• Judy G. Russell says:

      There’s no guarantee, Laurie, but it might well provide leads. If, for example, your husband’s closest matches were people with the surname of one of your candidates for his grandfather, it would sure warrant further testing. But let me suggest that you test your father-in-law and not your husband (or do both). The reason is that you may decide down the road to expand the test to autosomal DNA testing in the future, and for that type of testing you want the oldest generation to be tested. Testing your father-in-law would mean that you’d likely have a sample from that oldest generation banked for the future.

  5. I did the maternal and paternal tests that offers and spent a lot of money on it. There are lots of maternal matches and so far no paternal ones.

    • Judy G. Russell says:

      I’ve tested with a number of companies, Elijah — the notion is to fish in different ponds to have the most possible matches. But FYI my brother has no close paternal matches either — likely because few Europeans have tested with the company where I had his test done.

  6. Lynn Palermo says:

    I was thinking the same as Bill, pretty sure I wouldn’t learn anything new but for $39.00 I should test my father who is nearing 80. What test would I need for my Mother’s paternal line? My mother is one of seven girls no male descendants.

    • Judy G. Russell says:

      I would definitely test your father, Lynn, if for no other reason than to bank his DNA for later autosomal testing.

      As for your Mom’s side… EEEP! All girls? No YDNA to be done there, I’m afraid. Your best bet with your mother, then, is autosomal DNA for her or any of her sisters — or go back a generation to your maternal grandfather and look for brothers and their male descendants or to HIS father and brothers and male descendants to get the YDNA.

  7. Alas, my father is deceased. Otherwise, I would do this. Must stick to mitochondrial or autosomal, I guess.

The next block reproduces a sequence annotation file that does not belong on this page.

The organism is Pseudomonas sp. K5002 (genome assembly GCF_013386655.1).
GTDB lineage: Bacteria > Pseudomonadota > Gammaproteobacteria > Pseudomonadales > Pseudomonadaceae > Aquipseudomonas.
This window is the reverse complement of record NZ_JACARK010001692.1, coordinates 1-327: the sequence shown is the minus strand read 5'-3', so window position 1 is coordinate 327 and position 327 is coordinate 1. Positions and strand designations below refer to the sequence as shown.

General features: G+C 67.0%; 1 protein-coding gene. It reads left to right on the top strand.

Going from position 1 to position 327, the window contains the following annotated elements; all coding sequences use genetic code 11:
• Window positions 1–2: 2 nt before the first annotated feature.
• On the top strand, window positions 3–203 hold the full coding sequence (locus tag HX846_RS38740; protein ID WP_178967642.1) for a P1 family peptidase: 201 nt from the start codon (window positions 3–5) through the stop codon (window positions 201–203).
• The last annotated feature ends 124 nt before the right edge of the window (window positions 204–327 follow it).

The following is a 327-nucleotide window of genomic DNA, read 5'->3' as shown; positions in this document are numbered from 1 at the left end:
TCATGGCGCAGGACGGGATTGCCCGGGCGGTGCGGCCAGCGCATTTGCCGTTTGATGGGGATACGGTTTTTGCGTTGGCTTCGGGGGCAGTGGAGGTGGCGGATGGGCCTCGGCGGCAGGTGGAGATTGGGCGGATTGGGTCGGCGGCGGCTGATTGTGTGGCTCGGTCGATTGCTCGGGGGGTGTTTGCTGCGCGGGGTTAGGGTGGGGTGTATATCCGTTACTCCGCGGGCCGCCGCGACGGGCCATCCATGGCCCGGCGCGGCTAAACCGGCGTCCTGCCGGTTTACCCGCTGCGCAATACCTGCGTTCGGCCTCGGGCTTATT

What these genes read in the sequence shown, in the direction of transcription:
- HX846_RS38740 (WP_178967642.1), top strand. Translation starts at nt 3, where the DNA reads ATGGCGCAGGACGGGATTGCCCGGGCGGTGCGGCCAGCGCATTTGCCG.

: ((

    • Judy G. Russell says:

      A brother? An uncle (brother of your father) or nephew? A cousin (son/grandson etc. of your father’s uncle)? Those are all options, too.

  8. Jane Filmore says:

    Since I am just beginning to think about this – a couple of questions
    1. Would two brothers have the same DNA?
    2. Would the son of one man have the same DNA as the son of his father’s brother?

    Would DNA test would be necessary to confirm the paternity?

    • Judy G. Russell says:

      Brother 1 and brother 2 would have the same YDNA, although they could have small differences (there can be small changes from generation to generation so that two brothers might differ in, say, one of 67 markers). And yes, the son of brother 1 would have the same YDNA as brother 1 and brother 2, again with the possibility of a small change. So for YDNA purposes only, you only need to test one of the three.

  9. Ruy Cardoso says:

    Just a couple of comments (surprise!)…

    First, I assume that the haplogroup that comes out of this testing is a prediction based on the Short Tandem Repeats (STRs) used in this test, not the haplogroup as defined by Single Nucleotide Polymorphisms (SNPs). I have no idea how good the predictions are based on 12 markers, but if my assumption is correct, then it is important for people to remember that predictions and reality do not always correspond.

    Second, I’ve always understood the 12-marker test to be far more useful for eliminating possibilities rather than for confirming them. That’s true regardless of the price. You’ve indirectly touched on this in the post, but it could perhaps use a little more emphasis. Eliminating possibilities is, of course, worth paying something for, though maybe a lot of consumers wouldn’t feel that way. So many people buy these products without a real understanding of what they are good for and then end up disappointed.

    • Judy G. Russell says:

      It certainly isn’t the be-all-and-end-all of DNA testing, Ruy. And yes, it’s much better at ruling things out than ruling things in (as is mtDNA generally). But it’s a good way to get started.